A little over a year ago, Benjamin failed his first hearing test. We had always thought he wasn’t listening, which was also the case. As it turned out, he had both a hearing and a listening problem.
He had an ear infection, so the pediatrician cleared it up and then sent us to get a new hearing test, for which we could not get an appointment for two weeks, by which time he had a new ear infection.
We rinsed and repeated this process a few times till I wised up and made the appointment with the audiologist in advance, then scheduled a pediatrician appointment for the day before.
In the meantime, the pediatrician put him on Singulair, because a big part of the problem was that he was so clogged. See, it wasn’t just his ears. His nose had been running non-stop for over a year. And, although I had not wanted to put him on allergy medication at the tender age of two-and-a-half, failing multiple hearing tests seemed like a big enough deal to warrant such a step.
The Singulair made a big difference. His nose ran a lot less, and he stopped biting other children. Both excellent outcomes.
Benjamin did pass a hearing test once, but his ears were partially clogged. “When his ears are clear, he can hear fine,” the audiologist told me. Right. Got it. But what the hell good does that do, since his ears were only clear on alternate Wednesdays when the moon was full? Hearing is usually considered a more full-time occupation.
We went to the ENT. “He’s not a candidate for tubes,” she told me. “He’s probably just a stuffy kid. Bring him back in six weeks and we’ll see if the stuffiness has cleared up.”
OK, by this point I was tired of bringing him back just for people to tell me that his only problem was that his ears and nose clogged, with absolutely no suggestion as to how to fix it. Plus, we were about to move across the country. We threw up our hands and let the Singulair do its job.
Except that he was on it every. single. day.
He is three years old.
We wanted to get him the hell off the medicine.
Plus, it didn’t clear him up completely.
And, he still didn’t listen.
So, I took him to the allergist two months ago to determine just what it was that he is allergic to. They did a full panel and we found out, that’s for sure. He is allergic to…
The kid has no allergies. “So why the hell is he on Singulair?” I asked the allergist, except I didn’t say “hell” because I rarely if ever curse in real life.
“Look, the Singulair is working. Just keep him on it. You and the pediatrician can try taking him off in the dead of the summer.” We had taken him off for a few days in the dead of the winter, and suffice it to say that didn’t go very well.
Neither my husband nor I were particularly impressed with the “leave him on the drugs” idea without a diagnosis. Plus, I began hearing people around me throwing around a word I had never heard before. “Adenoids.” As in, “We thought it was allergies, but then we had her adenoids taken out, and she’s like a new child.” That’s an outcome I could get behind.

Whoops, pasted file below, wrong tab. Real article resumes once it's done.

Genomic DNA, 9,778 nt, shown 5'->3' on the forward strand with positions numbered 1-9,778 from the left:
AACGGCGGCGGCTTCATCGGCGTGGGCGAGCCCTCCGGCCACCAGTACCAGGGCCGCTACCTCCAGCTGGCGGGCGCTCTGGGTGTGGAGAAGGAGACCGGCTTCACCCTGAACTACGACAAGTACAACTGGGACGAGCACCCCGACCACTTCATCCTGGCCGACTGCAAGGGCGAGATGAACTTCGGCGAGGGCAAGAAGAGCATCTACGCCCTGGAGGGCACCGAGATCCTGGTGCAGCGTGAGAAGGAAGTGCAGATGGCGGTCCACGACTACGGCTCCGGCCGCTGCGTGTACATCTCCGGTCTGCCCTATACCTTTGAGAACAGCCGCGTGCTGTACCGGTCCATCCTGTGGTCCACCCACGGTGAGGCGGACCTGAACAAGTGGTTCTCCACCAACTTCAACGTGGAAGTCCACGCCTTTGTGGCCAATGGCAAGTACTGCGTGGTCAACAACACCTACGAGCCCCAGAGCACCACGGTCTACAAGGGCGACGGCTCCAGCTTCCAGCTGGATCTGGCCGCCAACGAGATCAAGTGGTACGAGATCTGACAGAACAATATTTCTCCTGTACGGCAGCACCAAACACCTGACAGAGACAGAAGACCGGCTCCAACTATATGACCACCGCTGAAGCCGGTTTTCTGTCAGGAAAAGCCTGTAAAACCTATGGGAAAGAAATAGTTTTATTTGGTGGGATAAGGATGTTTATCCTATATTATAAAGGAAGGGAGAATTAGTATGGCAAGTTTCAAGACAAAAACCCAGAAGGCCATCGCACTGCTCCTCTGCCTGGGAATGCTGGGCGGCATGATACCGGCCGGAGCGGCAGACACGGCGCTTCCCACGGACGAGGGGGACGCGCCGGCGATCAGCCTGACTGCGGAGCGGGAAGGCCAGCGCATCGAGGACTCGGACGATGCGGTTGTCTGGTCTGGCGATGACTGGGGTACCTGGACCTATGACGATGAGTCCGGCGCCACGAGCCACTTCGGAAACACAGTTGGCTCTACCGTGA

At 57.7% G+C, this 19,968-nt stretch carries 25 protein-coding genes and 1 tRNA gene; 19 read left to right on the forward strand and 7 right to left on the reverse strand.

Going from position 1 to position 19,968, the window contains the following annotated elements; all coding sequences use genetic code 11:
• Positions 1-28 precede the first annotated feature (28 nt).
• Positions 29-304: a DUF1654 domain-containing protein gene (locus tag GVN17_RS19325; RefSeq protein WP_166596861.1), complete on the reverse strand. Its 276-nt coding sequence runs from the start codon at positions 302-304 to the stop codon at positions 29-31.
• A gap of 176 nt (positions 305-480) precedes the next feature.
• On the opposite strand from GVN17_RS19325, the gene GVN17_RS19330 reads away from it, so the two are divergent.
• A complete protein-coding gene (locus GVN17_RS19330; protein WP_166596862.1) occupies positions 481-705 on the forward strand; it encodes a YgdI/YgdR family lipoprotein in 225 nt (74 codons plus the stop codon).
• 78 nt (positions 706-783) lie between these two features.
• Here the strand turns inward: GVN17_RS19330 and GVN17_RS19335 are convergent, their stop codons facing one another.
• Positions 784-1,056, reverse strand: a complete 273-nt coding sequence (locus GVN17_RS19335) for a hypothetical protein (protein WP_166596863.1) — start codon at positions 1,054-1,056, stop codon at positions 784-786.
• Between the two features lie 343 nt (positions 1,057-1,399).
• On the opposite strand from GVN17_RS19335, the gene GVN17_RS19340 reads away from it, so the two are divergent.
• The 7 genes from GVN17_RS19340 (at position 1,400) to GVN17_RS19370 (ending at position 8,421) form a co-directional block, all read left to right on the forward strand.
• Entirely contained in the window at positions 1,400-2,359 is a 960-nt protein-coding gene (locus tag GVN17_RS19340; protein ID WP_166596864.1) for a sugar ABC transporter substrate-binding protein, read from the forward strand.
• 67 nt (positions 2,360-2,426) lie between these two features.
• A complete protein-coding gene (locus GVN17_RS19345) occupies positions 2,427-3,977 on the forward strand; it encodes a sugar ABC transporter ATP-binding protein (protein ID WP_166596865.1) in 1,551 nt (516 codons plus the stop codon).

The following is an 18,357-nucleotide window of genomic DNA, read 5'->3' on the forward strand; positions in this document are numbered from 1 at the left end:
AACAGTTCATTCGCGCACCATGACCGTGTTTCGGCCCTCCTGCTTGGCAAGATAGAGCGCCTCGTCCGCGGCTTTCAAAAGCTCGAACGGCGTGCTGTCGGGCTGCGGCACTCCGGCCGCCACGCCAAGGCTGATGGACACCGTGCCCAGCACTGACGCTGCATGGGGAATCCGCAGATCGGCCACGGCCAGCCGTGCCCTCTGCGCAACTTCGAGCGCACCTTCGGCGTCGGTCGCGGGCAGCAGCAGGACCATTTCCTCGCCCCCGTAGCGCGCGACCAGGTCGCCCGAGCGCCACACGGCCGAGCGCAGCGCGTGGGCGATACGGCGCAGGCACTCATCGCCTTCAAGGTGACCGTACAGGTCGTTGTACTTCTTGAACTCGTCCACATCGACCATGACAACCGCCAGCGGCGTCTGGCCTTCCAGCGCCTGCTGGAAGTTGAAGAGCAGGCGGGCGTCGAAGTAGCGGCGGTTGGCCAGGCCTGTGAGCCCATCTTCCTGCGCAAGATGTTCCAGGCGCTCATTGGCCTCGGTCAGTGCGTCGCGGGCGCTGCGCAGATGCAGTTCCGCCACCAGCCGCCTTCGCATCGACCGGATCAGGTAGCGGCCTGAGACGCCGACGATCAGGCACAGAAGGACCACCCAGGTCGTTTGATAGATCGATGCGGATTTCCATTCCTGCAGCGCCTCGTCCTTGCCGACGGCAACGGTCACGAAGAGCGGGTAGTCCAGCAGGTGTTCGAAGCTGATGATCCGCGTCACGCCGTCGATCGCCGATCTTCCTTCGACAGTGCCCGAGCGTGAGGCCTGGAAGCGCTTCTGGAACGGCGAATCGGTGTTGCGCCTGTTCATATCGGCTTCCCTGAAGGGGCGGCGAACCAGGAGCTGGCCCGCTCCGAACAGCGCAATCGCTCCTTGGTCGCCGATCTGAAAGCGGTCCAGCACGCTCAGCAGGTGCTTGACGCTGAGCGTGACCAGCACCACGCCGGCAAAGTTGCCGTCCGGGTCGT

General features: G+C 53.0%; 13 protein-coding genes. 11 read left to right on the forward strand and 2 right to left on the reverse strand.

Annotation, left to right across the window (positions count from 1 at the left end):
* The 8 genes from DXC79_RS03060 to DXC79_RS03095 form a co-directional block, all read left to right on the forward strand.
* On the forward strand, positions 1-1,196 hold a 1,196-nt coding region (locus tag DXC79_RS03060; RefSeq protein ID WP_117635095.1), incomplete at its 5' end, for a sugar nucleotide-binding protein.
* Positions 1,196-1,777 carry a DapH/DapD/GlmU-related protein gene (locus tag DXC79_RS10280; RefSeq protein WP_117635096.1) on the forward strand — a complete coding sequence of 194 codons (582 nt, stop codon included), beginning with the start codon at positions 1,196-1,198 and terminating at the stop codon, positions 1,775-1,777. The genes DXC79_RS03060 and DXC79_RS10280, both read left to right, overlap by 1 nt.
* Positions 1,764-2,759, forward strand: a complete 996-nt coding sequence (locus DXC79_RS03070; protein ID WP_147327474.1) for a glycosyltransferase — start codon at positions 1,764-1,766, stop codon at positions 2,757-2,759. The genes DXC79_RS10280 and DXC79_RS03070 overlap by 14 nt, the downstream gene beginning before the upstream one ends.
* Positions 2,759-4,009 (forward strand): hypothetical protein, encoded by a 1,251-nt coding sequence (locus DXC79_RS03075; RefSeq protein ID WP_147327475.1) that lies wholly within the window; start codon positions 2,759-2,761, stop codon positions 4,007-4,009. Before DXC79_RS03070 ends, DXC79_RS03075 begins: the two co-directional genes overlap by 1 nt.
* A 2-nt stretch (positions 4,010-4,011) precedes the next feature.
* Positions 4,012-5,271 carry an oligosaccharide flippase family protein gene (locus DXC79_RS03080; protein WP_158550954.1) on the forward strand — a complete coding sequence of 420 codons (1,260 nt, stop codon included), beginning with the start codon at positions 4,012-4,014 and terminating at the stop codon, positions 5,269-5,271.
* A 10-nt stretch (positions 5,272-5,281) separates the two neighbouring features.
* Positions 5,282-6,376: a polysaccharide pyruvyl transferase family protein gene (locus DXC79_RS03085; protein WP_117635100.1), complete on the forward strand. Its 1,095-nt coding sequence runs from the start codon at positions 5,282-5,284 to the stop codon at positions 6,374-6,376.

We took him off the Singulair eleven days ago. By the following Monday – last week – he already had copious amounts of snot running out of his nose.
“You want to get his adenoids checked?” our new pediatrician asked. “That’s an unusual request.” Then she looked up his nose. “Well, that stuff’s all green. That’s infection. It very well could be his adenoids.”
She wrote down the number for the ENT. “Listen, we used to send kids to the ENT, and they’d put them on this nose spray and send them back to us. Let’s skip that step. Here’s a prescription for the nose spray. Make the ENT appointment for two weeks from now, so he’ll already have been on the nose spray.” Now, that’s the kind of medical treatment I can get behind – skip the whole chasing-our-tails portion of the program.
As the week went by, Benjamin’s behavior took a turn. Straight towards hell. He was hitting us and kicking and pinching. He took two hours to get to bed, doing things like screaming, laughing, and kicking the wall when we put him in the room. He ran in front of moving armored trucks, shoved his sister behind the couch, and woke his brother up one morning by throwing the guard rail down from the top bunk. Needless to say, he is no longer allowed to sleep on the top bunk.
“I think he’s in pain,” I told a friend.
“Why don’t you try giving him Tylenol before bed and see if it helps?” she suggested. So, Saturday night I did.
And he went to bed without a peep.
Holy shit. The kid had been in so much pain it had completely changed his personality. OK, not completely, because he’s always been a maniac, but the fact is we have no idea how much he has been in chronic pain that was partially masked by the Singulair. It’s possible that a large chunk of his Crazy comes from the medical issues. We just don’t know, and we won’t until we see the ENT next Monday.
Today, I’ll take him to the pediatrician, in case there is an acute problem on top of the chronic one. That he’s been in so much pain makes me worry about his tonsils. And, next week I’ll take him to the ENT, who I hope does not try to tell me he’s just a stuffy kid. Maybe someday soon, he’ll wake up without pain.
I think it’s too much to ask that he also learn how to listen.